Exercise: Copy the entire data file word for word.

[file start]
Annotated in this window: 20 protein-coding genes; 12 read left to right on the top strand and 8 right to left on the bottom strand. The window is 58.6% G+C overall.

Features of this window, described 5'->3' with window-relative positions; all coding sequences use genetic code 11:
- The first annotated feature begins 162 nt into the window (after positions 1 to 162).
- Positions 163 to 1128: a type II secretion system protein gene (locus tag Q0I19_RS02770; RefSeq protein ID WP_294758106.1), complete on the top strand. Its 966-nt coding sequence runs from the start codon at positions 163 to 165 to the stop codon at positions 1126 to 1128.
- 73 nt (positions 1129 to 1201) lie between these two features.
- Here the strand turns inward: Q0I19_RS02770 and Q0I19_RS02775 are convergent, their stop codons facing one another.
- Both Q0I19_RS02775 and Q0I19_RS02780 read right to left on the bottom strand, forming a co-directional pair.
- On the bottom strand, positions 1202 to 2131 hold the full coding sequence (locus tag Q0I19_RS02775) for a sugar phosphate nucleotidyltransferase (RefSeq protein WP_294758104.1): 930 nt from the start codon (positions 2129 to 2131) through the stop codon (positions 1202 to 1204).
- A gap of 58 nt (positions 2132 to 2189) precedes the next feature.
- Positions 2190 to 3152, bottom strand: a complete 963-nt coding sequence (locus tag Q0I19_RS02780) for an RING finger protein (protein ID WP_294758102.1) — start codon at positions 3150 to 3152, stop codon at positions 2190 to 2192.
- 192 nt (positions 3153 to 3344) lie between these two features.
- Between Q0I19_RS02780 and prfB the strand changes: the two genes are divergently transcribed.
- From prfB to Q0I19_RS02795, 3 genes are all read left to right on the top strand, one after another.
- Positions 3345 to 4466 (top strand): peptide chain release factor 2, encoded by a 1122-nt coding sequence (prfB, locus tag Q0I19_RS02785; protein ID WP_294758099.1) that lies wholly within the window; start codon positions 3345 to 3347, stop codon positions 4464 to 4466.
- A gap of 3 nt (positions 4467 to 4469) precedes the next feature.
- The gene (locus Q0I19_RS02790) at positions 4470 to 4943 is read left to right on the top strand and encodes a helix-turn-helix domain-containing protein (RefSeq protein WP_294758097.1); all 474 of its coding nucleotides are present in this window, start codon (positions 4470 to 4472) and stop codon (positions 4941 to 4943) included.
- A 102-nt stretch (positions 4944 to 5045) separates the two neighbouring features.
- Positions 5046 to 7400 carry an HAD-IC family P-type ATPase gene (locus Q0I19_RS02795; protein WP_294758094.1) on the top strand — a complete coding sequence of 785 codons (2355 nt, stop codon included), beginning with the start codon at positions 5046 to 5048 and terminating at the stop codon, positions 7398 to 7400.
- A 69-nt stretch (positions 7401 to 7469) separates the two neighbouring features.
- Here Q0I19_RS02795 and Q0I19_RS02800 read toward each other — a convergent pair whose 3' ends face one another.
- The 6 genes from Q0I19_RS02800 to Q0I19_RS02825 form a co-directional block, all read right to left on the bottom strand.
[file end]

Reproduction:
Annotated in this window: 20 protein-coding genes; 12 read left to right on the top strand and 8 right to left on the bottom strand. The window is 58.6% G+C overall.

Features of this window, described 5'->3' with window-relative positions; all coding sequences use genetic code 11:
- The first annotated feature begins 162 nt into the window (after positions 1 to 162).
- Positions 163 to 1128: a type II secretion system protein gene (locus tag Q0I19_RS02770; RefSeq protein ID WP_294758106.1), complete on the top strand. Its 966-nt coding sequence runs from the start codon at positions 163 to 165 to the stop codon at positions 1126 to 1128.
- 73 nt (positions 1129 to 1201) lie between these two features.
- Here the strand turns inward: Q0I19_RS02770 and Q0I19_RS02775 are convergent, their stop codons facing one another.
- Both Q0I19_RS02775 and Q0I19_RS02780 read right to left on the bottom strand, forming a co-directional pair.
- On the bottom strand, positions 1202 to 2131 hold the full coding sequence (locus tag Q0I19_RS02775) for a sugar phosphate nucleotidyltransferase (RefSeq protein WP_294758104.1): 930 nt from the start codon (positions 2129 to 2131) through the stop codon (positions 1202 to 1204).
- A gap of 58 nt (positions 2132 to 2189) precedes the next feature.
- Positions 2190 to 3152, bottom strand: a complete 963-nt coding sequence (locus tag Q0I19_RS02780) for an RING finger protein (protein ID WP_294758102.1) — start codon at positions 3150 to 3152, stop codon at positions 2190 to 2192.
- 192 nt (positions 3153 to 3344) lie between these two features.
- Between Q0I19_RS02780 and prfB the strand changes: the two genes are divergently transcribed.
- From prfB to Q0I19_RS02795, 3 genes are all read left to right on the top strand, one after another.
- Positions 3345 to 4466 (top strand): peptide chain release factor 2, encoded by a 1122-nt coding sequence (prfB, locus tag Q0I19_RS02785; protein ID WP_294758099.1) that lies wholly within the window; start codon positions 3345 to 3347, stop codon positions 4464 to 4466.
- A gap of 3 nt (positions 4467 to 4469) precedes the next feature.
- The gene (locus Q0I19_RS02790) at positions 4470 to 4943 is read left to right on the top strand and encodes a helix-turn-helix domain-containing protein (RefSeq protein WP_294758097.1); all 474 of its coding nucleotides are present in this window, start codon (positions 4470 to 4472) and stop codon (positions 4941 to 4943) included.
- A 102-nt stretch (positions 4944 to 5045) separates the two neighbouring features.
- Positions 5046 to 7400 carry an HAD-IC family P-type ATPase gene (locus Q0I19_RS02795; protein WP_294758094.1) on the top strand — a complete coding sequence of 785 codons (2355 nt, stop codon included), beginning with the start codon at positions 5046 to 5048 and terminating at the stop codon, positions 7398 to 7400.
- A 69-nt stretch (positions 7401 to 7469) separates the two neighbouring features.
- Here Q0I19_RS02795 and Q0I19_RS02800 read toward each other — a convergent pair whose 3' ends face one another.
- The 6 genes from Q0I19_RS02800 to Q0I19_RS02825 form a co-directional block, all read right to left on the bottom strand.